A Prince Albert Collegiate Institute Grade 12 English Language Arts A30 class taught by Evonne Garrett worked with Daily Herald managing editor Perry Bergson last month on writing editorials for newspapers. Over the next month we’ll give them a chance to speak up on issues that are meaningful to them. This one was written by Jenna Brown
The legalization of gay marriage in Canada intensified discussions surrounding it.
The topic is more open for discussion because it’s a legal part of our society, and still people are not willing to agree with each other, regardless of the thought that people need more equality in the world.
In 2005, the provincial governments allowed same-sex marriage in eight out of 10 provinces and one out of three territories. The two most religiously conservative provinces, Alberta and Prince Edward Island, never did allow same-sex marriage provincially.
However, on July 20, 2005, gay marriage was made legal all across Canada as a nation-wide law, ruling out any reason for not allowing two people to marry, and changing the legal title of these couples from simple roommates up to an actual married couple.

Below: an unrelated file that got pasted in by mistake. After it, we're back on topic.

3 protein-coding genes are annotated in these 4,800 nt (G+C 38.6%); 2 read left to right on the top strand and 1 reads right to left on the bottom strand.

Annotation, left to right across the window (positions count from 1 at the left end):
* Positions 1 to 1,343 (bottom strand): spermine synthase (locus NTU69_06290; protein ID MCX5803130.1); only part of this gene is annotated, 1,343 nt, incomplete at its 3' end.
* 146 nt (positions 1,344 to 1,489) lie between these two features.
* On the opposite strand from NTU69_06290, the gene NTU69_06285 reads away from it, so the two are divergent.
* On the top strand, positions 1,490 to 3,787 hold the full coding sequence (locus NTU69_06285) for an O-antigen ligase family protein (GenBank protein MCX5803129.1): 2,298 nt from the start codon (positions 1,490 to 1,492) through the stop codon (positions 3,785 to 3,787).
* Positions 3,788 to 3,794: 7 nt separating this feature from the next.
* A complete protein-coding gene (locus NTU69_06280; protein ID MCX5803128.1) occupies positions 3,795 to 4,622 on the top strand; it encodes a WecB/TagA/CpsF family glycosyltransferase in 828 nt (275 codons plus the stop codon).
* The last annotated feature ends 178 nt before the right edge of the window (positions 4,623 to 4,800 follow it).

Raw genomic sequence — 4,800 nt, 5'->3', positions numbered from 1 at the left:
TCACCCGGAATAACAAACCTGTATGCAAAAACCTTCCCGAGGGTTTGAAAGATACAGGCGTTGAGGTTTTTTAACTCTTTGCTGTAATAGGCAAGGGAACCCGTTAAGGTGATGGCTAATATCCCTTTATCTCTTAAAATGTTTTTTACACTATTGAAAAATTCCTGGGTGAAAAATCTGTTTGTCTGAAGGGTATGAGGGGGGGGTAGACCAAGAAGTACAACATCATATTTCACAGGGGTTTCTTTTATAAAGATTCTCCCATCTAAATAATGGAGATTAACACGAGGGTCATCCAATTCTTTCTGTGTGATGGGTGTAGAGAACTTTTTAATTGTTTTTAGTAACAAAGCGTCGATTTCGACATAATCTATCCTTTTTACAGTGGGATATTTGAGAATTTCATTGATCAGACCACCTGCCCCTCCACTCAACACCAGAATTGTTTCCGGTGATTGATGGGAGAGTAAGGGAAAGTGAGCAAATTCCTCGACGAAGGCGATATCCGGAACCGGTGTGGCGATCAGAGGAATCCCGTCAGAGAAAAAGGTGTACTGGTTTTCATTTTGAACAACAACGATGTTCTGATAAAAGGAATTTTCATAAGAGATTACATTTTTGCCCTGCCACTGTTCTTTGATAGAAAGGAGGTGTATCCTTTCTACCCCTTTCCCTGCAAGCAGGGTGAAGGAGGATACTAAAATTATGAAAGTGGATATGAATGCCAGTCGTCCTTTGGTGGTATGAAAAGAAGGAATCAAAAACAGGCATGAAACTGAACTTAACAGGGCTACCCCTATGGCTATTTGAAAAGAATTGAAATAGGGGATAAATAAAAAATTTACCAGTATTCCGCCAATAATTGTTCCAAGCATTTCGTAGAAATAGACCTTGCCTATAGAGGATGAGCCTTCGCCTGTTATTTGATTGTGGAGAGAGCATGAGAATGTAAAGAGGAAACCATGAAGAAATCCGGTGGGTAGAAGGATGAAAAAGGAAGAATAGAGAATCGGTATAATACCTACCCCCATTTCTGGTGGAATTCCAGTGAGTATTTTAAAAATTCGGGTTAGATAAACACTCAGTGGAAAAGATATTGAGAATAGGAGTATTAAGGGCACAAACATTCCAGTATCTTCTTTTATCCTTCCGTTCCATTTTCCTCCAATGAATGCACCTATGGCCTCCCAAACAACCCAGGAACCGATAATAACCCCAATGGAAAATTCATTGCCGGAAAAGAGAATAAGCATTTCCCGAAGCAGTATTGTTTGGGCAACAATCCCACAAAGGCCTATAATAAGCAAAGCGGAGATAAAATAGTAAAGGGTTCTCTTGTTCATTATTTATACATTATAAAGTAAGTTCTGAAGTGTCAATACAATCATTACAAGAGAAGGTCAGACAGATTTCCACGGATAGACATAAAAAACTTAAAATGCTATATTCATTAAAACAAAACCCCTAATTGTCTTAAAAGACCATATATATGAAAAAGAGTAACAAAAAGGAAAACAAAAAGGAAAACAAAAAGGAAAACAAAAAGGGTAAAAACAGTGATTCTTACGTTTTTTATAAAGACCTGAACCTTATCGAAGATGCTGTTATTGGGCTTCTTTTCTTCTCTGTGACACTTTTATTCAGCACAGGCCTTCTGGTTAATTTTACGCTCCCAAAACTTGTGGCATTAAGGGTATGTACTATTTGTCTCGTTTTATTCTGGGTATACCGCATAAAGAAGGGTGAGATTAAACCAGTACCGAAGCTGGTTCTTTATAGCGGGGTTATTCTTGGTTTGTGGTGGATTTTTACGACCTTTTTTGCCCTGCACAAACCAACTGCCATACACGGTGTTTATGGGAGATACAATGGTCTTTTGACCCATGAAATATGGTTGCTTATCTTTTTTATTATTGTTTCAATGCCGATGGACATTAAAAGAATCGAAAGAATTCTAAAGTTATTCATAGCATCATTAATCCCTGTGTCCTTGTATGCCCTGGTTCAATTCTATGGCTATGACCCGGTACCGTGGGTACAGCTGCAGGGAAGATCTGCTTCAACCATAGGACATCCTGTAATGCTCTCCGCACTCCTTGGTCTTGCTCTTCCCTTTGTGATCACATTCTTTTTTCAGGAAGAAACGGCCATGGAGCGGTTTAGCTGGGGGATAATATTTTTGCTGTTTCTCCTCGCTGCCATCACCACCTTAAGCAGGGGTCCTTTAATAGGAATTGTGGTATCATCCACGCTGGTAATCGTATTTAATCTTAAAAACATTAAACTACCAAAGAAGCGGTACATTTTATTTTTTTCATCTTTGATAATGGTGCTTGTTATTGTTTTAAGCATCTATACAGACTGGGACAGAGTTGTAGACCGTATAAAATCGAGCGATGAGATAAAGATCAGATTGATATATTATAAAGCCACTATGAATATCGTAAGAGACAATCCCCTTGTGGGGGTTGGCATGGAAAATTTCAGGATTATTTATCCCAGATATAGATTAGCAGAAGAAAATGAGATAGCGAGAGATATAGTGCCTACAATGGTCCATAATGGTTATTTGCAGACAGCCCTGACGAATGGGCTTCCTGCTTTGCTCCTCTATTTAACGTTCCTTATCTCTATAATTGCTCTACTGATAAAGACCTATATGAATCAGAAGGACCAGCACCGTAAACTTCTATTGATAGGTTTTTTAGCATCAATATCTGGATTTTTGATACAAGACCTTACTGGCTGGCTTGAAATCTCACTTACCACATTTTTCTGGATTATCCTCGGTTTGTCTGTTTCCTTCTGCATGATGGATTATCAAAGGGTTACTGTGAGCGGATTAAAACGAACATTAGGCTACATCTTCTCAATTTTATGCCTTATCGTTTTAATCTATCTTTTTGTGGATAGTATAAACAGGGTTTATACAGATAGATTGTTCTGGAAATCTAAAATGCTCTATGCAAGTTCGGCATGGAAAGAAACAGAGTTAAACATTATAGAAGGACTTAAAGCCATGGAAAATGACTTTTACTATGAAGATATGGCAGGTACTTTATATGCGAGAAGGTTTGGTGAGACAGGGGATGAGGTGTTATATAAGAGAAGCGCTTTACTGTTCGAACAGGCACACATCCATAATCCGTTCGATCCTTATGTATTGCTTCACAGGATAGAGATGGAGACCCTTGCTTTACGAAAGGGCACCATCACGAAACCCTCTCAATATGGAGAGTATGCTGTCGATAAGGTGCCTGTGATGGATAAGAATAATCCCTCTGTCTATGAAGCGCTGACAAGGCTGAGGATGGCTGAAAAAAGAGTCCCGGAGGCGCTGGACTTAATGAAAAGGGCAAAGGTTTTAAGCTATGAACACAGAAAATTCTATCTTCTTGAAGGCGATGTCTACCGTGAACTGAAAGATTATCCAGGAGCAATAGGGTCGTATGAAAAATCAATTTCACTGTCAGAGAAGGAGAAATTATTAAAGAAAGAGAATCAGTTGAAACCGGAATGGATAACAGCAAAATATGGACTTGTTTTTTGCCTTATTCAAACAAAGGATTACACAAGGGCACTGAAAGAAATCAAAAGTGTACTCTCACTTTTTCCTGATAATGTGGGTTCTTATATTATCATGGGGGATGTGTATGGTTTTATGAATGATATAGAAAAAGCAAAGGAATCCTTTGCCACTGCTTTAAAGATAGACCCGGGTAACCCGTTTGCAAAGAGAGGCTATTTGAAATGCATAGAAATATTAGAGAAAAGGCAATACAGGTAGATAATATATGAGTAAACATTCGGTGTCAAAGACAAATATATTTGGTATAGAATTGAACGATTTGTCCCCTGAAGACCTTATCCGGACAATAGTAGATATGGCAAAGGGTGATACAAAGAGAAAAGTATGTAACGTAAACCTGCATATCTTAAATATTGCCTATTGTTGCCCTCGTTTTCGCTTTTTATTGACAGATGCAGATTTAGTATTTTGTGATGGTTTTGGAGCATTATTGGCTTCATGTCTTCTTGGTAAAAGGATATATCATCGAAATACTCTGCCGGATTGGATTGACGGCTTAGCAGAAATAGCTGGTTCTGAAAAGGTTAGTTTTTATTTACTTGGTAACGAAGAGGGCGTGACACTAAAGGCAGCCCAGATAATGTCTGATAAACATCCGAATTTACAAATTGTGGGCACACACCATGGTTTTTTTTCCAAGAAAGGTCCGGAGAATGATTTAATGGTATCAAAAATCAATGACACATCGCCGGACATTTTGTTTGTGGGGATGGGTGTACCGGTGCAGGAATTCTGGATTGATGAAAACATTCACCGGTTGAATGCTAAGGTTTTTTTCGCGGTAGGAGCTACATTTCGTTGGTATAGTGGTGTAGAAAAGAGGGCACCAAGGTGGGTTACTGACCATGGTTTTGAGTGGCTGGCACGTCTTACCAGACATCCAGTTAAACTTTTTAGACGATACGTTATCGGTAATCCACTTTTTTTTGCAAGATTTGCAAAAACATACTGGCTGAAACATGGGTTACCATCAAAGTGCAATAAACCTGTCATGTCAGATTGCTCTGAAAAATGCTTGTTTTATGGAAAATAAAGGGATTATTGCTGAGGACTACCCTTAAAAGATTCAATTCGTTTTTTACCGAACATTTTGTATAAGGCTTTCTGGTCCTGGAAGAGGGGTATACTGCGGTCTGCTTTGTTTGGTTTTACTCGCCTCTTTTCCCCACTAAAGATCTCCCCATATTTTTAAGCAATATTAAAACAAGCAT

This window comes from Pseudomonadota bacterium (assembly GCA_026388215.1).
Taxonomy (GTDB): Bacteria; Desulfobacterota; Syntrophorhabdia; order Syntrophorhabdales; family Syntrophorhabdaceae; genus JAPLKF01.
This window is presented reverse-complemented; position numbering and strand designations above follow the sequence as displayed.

Many people became very outspoken at these legal changes, and did not agree with what the government was doing with the “traditional image” of marriage.
The problem was not the fact that people had opinions: Everyone has opinions. The problem arose from people going further than making a statement against gay marriage and creating a monster out of a mouse.
People say that equality is key in order to gain peace in this world, but aren’t willing to give up or hide a cruel opinion in order to build up that equality. People say that love is blind, yet they can’t accept that love can be blind to gender.
How is it that people can support a ladder of equality, but seem to forget one of the steps?
Marriage is not only a union of two people, it’s a commitment. This level of commitment makes people happy and excited.
But if Canada denies these people of their right to marry, is this the automatic denial of their happiness? Is Canada telling its citizens that they cannot be happy if their sexual orientation is not in line with “tradition”?
On the other hand, advocates for gay marriage tend to silence those who have an opposite opinion, resorting to harassment and verbal assault for having a mindset that doesn’t align with theirs.
A simple opposing comment can be taken to extremes and called hateful when it was only a completely innocent opinion that everyone is allowed to have. It is easy to blow things out of proportion when it comes to the issue of discussing gay marriage.
Although gay marriage should be completely equal to everyone, people should be allowed and accepted for having an opposing opinion, so long as it isn’t a hateful comment on someone’s lifestyle.